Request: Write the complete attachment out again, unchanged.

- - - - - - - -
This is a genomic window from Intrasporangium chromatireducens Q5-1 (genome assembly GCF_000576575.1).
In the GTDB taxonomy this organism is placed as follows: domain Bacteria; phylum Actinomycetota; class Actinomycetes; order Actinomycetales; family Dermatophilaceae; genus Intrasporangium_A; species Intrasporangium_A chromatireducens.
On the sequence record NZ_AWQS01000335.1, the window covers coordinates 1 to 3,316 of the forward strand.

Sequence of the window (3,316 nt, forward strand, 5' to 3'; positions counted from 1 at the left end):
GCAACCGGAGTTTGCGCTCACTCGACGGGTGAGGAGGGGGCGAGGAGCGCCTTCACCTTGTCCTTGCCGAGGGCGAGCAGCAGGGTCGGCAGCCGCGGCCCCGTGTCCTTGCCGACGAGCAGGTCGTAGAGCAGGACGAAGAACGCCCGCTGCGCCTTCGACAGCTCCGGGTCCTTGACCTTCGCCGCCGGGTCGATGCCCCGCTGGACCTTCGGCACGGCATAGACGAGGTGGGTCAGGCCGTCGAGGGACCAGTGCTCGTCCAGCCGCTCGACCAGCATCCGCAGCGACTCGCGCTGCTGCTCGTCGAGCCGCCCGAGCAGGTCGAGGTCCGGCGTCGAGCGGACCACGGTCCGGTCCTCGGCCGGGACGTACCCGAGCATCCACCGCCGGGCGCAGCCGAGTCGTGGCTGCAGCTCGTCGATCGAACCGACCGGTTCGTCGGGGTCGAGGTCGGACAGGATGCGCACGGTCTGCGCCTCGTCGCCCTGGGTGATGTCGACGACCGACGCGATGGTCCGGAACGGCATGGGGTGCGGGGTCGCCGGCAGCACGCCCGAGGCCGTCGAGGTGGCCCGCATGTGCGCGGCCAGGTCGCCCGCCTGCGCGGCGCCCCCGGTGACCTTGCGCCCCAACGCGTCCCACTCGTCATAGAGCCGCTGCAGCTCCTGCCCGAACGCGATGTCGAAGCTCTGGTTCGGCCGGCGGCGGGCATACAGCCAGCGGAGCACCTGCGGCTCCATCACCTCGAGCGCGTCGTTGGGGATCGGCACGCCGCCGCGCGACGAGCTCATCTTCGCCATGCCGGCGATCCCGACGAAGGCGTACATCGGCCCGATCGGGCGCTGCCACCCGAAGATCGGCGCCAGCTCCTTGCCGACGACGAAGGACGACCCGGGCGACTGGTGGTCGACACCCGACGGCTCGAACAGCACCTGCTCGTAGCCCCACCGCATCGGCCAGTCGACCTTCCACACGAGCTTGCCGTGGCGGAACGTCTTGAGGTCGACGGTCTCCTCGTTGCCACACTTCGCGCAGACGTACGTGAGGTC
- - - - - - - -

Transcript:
This is a genomic window from Intrasporangium chromatireducens Q5-1 (genome assembly GCF_000576575.1).
In the GTDB taxonomy this organism is placed as follows: domain Bacteria; phylum Actinomycetota; class Actinomycetes; order Actinomycetales; family Dermatophilaceae; genus Intrasporangium_A; species Intrasporangium_A chromatireducens.
On the sequence record NZ_AWQS01000335.1, the window covers coordinates 1 to 3,316 of the forward strand.

Sequence of the window (3,316 nt, forward strand, 5' to 3'; positions counted from 1 at the left end):
GCAACCGGAGTTTGCGCTCACTCGACGGGTGAGGAGGGGGCGAGGAGCGCCTTCACCTTGTCCTTGCCGAGGGCGAGCAGCAGGGTCGGCAGCCGCGGCCCCGTGTCCTTGCCGACGAGCAGGTCGTAGAGCAGGACGAAGAACGCCCGCTGCGCCTTCGACAGCTCCGGGTCCTTGACCTTCGCCGCCGGGTCGATGCCCCGCTGGACCTTCGGCACGGCATAGACGAGGTGGGTCAGGCCGTCGAGGGACCAGTGCTCGTCCAGCCGCTCGACCAGCATCCGCAGCGACTCGCGCTGCTGCTCGTCGAGCCGCCCGAGCAGGTCGAGGTCCGGCGTCGAGCGGACCACGGTCCGGTCCTCGGCCGGGACGTACCCGAGCATCCACCGCCGGGCGCAGCCGAGTCGTGGCTGCAGCTCGTCGATCGAACCGACCGGTTCGTCGGGGTCGAGGTCGGACAGGATGCGCACGGTCTGCGCCTCGTCGCCCTGGGTGATGTCGACGACCGACGCGATGGTCCGGAACGGCATGGGGTGCGGGGTCGCCGGCAGCACGCCCGAGGCCGTCGAGGTGGCCCGCATGTGCGCGGCCAGGTCGCCCGCCTGCGCGGCGCCCCCGGTGACCTTGCGCCCCAACGCGTCCCACTCGTCATAGAGCCGCTGCAGCTCCTGCCCGAACGCGATGTCGAAGCTCTGGTTCGGCCGGCGGCGGGCATACAGCCAGCGGAGCACCTGCGGCTCCATCACCTCGAGCGCGTCGTTGGGGATCGGCACGCCGCCGCGCGACGAGCTCATCTTCGCCATGCCGGCGATCCCGACGAAGGCGTACATCGGCCCGATCGGGCGCTGCCACCCGAAGATCGGCGCCAGCTCCTTGCCGACGACGAAGGACGACCCGGGCGACTGGTGGTCGACACCCGACGGCTCGAACAGCACCTGCTCGTAGCCCCACCGCATCGGCCAGTCGACCTTCCACACGAGCTTGCCGTGGCGGAACGTCTTGAGGTCGACGGTCTCCTCGTTGCCACACTTCGCGCAGACGTACGTGAGGTC